Most Americans give politicians low marks for sincerity and see every decision they reach as a cold, poll-driven calculation. Often enough, it is. Politicians, after all, have asked pollsters where they should spend their summer vacations.
Yet when pundits and interest groups urge politicians to change their minds and they do, they're assailed for flip-flopping.
This is WEEKEND EDITION from NPR News. I'm Scott Simon. You didn't think we were going to get through this week without talking about sports.
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SIMON: Both New York and L.A. host big game sevens tonight - hoops on the West Coast, pucks on the East Coast. NPR's Tom Goldman can open a can of bean dip, sit on the couch, watch the TV and say, hey, don't bother me, I'm working. He joins us from an undisclosed location.
TOM GOLDMAN, BYLINE: Hi. I wake up eating bean dip.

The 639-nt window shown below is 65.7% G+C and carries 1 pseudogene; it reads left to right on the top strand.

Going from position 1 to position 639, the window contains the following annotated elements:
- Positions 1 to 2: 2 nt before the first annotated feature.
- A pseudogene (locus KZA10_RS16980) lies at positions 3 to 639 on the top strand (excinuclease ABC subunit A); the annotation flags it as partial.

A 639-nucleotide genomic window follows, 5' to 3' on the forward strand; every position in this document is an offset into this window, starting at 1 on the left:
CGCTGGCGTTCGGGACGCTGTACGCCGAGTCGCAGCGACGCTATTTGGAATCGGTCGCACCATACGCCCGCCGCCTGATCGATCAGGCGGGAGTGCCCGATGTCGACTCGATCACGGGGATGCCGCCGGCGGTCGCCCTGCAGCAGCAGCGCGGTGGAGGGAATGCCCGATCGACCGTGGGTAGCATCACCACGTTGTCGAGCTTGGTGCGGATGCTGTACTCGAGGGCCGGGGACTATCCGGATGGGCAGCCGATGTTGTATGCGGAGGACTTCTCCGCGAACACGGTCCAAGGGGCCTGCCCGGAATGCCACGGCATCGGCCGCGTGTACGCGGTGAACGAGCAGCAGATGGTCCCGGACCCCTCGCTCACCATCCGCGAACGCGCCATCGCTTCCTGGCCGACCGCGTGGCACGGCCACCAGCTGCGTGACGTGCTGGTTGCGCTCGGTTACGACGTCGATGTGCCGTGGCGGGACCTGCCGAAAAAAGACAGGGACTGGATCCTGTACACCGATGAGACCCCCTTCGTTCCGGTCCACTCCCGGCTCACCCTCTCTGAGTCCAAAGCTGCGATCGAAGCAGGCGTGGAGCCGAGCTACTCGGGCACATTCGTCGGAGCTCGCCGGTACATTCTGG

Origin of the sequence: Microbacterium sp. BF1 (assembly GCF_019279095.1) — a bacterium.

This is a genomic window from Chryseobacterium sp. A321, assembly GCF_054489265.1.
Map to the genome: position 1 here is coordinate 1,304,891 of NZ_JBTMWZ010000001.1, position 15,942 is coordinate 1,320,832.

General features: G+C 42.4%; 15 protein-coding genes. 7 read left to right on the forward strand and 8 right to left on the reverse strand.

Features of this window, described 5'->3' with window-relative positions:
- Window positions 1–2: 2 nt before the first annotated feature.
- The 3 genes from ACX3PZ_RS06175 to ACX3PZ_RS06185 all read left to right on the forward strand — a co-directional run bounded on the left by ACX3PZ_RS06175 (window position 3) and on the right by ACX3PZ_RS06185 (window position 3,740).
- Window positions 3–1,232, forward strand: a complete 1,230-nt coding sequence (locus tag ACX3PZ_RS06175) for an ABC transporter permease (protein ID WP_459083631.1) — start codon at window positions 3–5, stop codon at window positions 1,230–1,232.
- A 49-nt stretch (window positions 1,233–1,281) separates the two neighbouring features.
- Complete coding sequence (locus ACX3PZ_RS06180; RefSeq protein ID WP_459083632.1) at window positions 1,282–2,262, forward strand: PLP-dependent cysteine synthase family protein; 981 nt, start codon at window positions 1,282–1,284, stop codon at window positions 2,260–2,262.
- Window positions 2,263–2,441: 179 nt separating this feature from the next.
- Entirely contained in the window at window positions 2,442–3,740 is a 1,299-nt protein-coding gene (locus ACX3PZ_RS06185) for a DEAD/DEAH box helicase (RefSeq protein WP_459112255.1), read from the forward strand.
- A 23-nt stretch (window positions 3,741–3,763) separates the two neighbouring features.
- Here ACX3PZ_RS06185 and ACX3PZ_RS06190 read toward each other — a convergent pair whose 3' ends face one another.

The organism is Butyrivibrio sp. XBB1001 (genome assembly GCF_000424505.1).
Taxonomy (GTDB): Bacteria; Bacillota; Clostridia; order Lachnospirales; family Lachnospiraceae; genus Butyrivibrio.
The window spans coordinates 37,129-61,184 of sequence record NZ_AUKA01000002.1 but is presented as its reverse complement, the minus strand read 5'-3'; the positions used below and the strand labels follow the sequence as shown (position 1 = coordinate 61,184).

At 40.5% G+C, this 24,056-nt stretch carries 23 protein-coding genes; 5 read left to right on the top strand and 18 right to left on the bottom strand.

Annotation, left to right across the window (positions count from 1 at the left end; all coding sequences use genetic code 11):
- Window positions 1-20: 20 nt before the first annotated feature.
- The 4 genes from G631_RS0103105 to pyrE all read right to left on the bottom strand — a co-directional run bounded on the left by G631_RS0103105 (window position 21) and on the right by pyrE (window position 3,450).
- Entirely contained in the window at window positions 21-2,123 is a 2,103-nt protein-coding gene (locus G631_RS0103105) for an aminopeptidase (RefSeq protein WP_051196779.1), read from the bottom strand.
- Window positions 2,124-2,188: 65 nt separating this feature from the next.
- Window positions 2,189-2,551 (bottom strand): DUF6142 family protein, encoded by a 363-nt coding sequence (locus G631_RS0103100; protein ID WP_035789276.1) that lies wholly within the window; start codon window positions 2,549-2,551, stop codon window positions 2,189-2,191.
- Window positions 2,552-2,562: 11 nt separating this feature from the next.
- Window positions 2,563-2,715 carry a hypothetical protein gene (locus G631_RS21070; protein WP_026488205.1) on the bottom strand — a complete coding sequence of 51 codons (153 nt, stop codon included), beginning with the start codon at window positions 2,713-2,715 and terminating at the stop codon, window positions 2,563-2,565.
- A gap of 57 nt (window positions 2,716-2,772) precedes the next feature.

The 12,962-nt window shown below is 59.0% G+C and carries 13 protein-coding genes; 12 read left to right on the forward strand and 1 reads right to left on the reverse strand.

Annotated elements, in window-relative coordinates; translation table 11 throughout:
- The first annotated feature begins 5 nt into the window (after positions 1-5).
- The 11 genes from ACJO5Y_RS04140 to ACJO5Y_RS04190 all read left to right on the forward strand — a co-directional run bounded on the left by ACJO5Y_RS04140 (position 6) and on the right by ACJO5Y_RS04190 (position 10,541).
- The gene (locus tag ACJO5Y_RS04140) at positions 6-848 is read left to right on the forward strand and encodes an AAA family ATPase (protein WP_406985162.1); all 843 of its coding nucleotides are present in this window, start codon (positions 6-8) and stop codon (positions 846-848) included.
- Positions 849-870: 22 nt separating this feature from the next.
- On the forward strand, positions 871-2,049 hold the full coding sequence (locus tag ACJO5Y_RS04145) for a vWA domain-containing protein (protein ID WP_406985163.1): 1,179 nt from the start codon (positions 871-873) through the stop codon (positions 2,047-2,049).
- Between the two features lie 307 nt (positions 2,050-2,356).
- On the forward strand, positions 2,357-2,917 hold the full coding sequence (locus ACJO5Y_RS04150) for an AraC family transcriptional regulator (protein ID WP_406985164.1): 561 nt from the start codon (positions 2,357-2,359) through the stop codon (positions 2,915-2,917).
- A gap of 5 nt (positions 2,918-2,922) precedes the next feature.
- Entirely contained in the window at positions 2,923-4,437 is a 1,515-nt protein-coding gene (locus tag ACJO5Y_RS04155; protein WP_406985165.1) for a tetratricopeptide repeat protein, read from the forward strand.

Tomorrow is Mother's Day and a professor at Washington & Lee University in Lexington, Virginia has a gift idea. She has set up a booth on campus to craft custom haiku.
From member station WVTF, Sandy Hausman reports.
SANDY HAUSMAN, BYLINE: Fifteen students took turns at a long table outside the dining hall, notebooks and pens poised to honor mothers in that spare Japanese style. The haiku is 17 syllables - total. But University Registrar Scott Ditman was confident a small poem could hit big with the mother of his children.